With the chemistry now in place to undertake the synthesis of (+)-monomorine I, the initial target, pyrrolidine 22, was prepared. Commercially available D-norleucine was reduced to the amino alcohol 17. [19] This was then converted into the benzoyl-protected aminosulfone 20 via the diphenylphosphinylaziridine 18, which was ring-opened to give 19, followed by protecting group exchange (Scheme 5). Formation of the dianion of 20 by exposure to two equivalents of n-butyllithium, followed by reaction with hex-5-enal and in situ trapping of the intermediate alkoxides gave the ester 21 as predominantly one diastereoisomer. Finally, one-pot elimination-cyclisation, promoted by two equivalents of potassium tert-butoxide, furnished the 2,5-syn-pyrrolidine 22 as a single diastereoisomer. Concurrently with the synthesis of 22, the isopropyl model system, 14c, was prepared using analogous chemistry.

Scheme 5

Synthesis of N-benzoyl protected pyrrolidine required for the preparation of (+)-monomorine I

Deprotection of 22 and 14c was readily achieved with Super-Hydride® to give the free amines 23 and 15c, which were subjected to mercury-mediated hydroamination (Scheme 6 &7). [20] Cyclisation of 23 proceeded in good yield to give a 9:4 mixture of two indolizidines, epimeric at the C-5 methyl group 24-anti and 24-syn (Scheme 6). Cyclisation of the isopropyl analogue 15 proceeded with improved stereoselectivity to give a 5:1 mixture of epimeric indolizidines 26-anti and 26-syn (Scheme 7). Presumably, the increased steric bulk of the isopropyl group is responsible for the higher anti-selectivity. Assignment of the relative stereochemistry of the epimeric pairs proved problematic due to difficulties encountered during separation, and the presence of overlapping signals in the 1H NMR spectrum. Finally, a combination of X-ray diffraction analysis and comparison of the 1H NMR showed that the major diastereoisomer in each case was the undesired C-5 epimer, with the methyl group residing in the axial position. Naturally, we had assumed that the diastereoisomer in which all the substituents adopted a pseudo-equatorial orientation would have been formed preferentially. Yet inspection of the possible transition states for the cyclisation 25 vs. 27 reveals that the axial methyl may be favoured so as to minimize the strain associated with the eclipse of the C-3 and C-5 substituents (Scheme 7). Branching of the isopropyl substituent would cause greater interaction than the butyl group, and therefore would lead to an increase in selectivity.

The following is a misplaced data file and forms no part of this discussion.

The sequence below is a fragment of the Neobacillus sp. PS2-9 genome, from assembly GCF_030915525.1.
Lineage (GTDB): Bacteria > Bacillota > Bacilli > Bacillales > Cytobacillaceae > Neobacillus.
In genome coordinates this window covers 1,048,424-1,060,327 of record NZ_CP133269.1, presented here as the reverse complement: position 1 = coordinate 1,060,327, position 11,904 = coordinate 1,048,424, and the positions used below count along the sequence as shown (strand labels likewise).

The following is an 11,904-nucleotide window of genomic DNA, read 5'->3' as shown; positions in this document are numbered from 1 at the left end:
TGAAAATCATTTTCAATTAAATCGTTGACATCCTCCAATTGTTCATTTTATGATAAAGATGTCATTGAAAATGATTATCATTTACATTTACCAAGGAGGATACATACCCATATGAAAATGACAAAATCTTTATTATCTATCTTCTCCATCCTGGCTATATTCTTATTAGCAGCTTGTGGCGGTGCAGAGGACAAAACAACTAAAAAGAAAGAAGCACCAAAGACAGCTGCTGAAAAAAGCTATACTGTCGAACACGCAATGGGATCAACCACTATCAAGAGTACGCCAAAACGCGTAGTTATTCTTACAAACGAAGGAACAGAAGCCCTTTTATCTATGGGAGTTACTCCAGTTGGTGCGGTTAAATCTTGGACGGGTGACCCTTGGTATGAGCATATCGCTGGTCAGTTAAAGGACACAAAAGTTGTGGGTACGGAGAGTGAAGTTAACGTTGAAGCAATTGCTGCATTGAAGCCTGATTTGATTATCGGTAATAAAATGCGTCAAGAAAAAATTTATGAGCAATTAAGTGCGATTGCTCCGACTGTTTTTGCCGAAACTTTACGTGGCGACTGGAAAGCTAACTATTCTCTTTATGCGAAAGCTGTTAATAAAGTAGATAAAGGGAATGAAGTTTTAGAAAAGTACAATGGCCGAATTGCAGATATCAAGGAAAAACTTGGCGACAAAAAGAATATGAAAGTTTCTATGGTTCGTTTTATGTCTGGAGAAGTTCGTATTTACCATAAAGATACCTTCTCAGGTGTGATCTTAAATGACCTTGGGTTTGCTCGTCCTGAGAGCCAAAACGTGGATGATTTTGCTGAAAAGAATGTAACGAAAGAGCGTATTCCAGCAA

Scheme 6

Mercury-mediated hydroamination

Scheme 7

Proposed transition state for mercury-mediate hydroamination

The findings described above dictated that an alternative cyclisation strategy be investigated. It was anticipated that intramolecular reductive amination of a pendant methyl ketone would furnish the correct diastereoisomer, because the hydride source would be expected to approach the iminium ion from the less sterically demanding face, with the C-9 stereocentre being the controlling factor. [21] Both the benzoyl protecting group and the free amine were deemed incompatible with such a strategy. Therefore, 22 and 14c were converted into the benzyl-protected pyrrolidines 28 and 16c respectively by partial reduction with DIBAL-H (Schemes 8 &9). Wacker oxidation[22] of the isopropyl model compound 16c gave the desired methyl ketone, which was subjected to transfer hydrogenation. [23] The latter reaction precipitated a reaction cascade commencing with deprotection of the N-benzylpyrrolidine followed by intramolecular reductive amination to give the desired indolizidine 26-syn as a single diastereoisomer in 18% yield for the two steps. Whilst the yield of this unoptimised reaction was not satisfactory, we were pleased to observe that only the desired diastereoisomer was formed.

Scheme 8

Model study for the reductive amination-based cyclisation

Scheme 9

The synthesis of (+)-monomorine I